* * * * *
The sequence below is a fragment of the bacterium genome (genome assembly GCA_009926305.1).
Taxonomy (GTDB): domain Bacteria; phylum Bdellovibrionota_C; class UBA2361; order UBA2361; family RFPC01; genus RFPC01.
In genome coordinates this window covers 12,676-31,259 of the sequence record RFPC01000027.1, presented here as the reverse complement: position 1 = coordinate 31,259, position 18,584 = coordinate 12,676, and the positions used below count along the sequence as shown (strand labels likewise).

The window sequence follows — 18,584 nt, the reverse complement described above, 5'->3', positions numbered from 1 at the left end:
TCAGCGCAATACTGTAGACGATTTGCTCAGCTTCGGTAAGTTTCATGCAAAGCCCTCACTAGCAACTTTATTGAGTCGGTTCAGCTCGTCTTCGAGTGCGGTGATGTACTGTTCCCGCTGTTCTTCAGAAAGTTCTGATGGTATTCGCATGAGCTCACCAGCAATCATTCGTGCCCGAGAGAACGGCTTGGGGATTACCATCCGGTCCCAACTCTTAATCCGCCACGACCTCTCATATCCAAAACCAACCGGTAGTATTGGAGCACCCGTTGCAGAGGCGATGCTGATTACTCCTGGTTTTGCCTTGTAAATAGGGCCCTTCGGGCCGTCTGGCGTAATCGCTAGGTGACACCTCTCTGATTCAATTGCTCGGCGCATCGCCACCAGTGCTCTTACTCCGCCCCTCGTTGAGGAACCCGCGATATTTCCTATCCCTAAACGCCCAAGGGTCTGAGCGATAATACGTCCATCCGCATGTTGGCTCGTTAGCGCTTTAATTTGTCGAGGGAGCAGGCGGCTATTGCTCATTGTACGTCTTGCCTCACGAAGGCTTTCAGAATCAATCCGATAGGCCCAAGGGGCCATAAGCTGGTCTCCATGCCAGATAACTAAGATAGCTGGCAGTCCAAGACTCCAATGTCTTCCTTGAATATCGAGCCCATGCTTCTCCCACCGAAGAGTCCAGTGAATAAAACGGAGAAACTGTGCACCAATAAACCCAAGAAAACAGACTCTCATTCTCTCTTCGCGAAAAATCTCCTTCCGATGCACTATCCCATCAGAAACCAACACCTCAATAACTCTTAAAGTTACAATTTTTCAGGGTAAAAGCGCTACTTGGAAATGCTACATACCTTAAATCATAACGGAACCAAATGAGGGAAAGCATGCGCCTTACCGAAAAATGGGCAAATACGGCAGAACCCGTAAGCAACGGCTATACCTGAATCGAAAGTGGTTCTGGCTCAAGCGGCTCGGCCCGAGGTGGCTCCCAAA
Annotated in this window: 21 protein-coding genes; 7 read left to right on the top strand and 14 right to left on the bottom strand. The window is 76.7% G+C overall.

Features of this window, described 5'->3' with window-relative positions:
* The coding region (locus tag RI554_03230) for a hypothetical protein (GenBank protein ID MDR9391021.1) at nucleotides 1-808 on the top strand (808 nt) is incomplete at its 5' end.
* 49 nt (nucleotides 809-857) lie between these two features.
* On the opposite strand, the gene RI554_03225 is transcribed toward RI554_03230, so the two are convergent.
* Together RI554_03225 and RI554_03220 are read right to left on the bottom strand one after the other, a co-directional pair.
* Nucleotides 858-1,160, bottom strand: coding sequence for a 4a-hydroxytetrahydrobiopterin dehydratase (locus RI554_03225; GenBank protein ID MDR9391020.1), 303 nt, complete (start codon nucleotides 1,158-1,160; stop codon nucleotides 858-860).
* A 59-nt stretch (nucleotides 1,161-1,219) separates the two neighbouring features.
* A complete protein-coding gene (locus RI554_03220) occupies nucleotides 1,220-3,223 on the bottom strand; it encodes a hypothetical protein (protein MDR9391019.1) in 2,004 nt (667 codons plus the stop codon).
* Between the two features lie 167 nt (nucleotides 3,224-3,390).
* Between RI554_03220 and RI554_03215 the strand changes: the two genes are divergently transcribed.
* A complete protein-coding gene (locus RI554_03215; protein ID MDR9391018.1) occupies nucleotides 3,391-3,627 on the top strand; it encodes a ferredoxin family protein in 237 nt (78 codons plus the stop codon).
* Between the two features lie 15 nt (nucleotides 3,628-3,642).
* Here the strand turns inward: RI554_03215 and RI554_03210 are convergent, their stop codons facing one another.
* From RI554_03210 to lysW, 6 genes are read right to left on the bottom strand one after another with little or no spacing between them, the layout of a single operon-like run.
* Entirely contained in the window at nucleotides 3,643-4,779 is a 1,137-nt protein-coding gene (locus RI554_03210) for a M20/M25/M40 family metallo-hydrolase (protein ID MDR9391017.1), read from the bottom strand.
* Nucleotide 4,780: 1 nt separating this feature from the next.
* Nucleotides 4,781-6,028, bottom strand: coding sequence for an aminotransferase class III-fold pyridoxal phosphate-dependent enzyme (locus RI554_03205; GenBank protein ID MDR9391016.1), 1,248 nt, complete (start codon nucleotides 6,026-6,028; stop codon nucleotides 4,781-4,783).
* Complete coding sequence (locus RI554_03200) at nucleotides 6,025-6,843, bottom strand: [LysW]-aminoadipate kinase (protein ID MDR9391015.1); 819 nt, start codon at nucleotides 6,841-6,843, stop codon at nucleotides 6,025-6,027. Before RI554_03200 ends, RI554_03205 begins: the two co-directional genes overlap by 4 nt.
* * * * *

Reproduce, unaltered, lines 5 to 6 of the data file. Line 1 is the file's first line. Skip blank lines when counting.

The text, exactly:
TCAGCGCAATACTGTAGACGATTTGCTCAGCTTCGGTAAGTTTCATGCAAAGCCCTCACTAGCAACTTTATTGAGTCGGTTCAGCTCGTCTTCGAGTGCGGTGATGTACTGTTCCCGCTGTTCTTCAGAAAGTTCTGATGGTATTCGCATGAGCTCACCAGCAATCATTCGTGCCCGAGAGAACGGCTTGGGGATTACCATCCGGTCCCAACTCTTAATCCGCCACGACCTCTCATATCCAAAACCAACCGGTAGTATTGGAGCACCCGTTGCAGAGGCGATGCTGATTACTCCTGGTTTTGCCTTGTAAATAGGGCCCTTCGGGCCGTCTGGCGTAATCGCTAGGTGACACCTCTCTGATTCAATTGCTCGGCGCATCGCCACCAGTGCTCTTACTCCGCCCCTCGTTGAGGAACCCGCGATATTTCCTATCCCTAAACGCCCAAGGGTCTGAGCGATAATACGTCCATCCGCATGTTGGCTCGTTAGCGCTTTAATTTGTCGAGGGAGCAGGCGGCTATTGCTCATTGTACGTCTTGCCTCACGAAGGCTTTCAGAATCAATCCGATAGGCCCAAGGGGCCATAAGCTGGTCTCCATGCCAGATAACTAAGATAGCTGGCAGTCCAAGACTCCAATGTCTTCCTTGAATATCGAGCCCATGCTTCTCCCACCGAAGAGTCCAGTGAATAAAACGGAGAAACTGTGCACCAATAAACCCAAGAAAACAGACTCTCATTCTCTCTTCGCGAAAAATCTCCTTCCGATGCACTATCCCATCAGAAACCAACACCTCAATAACTCTTAAAGTTACAATTTTTCAGGGTAAAAGCGCTACTTGGAAATGCTACATACCTTAAATCATAACGGAACCAAATGAGGGAAAGCATGCGCCTTACCGAAAAATGGGCAAATACGGCAGAACCCGTAAGCAACGGCTATACCTGAATCGAAAGTGGTTCTGGCTCAAGCGGCTCGGCCCGAGGTGGCTCCCAAA
Annotated in this window: 21 protein-coding genes; 7 read left to right on the top strand and 14 right to left on the bottom strand. The window is 76.7% G+C overall.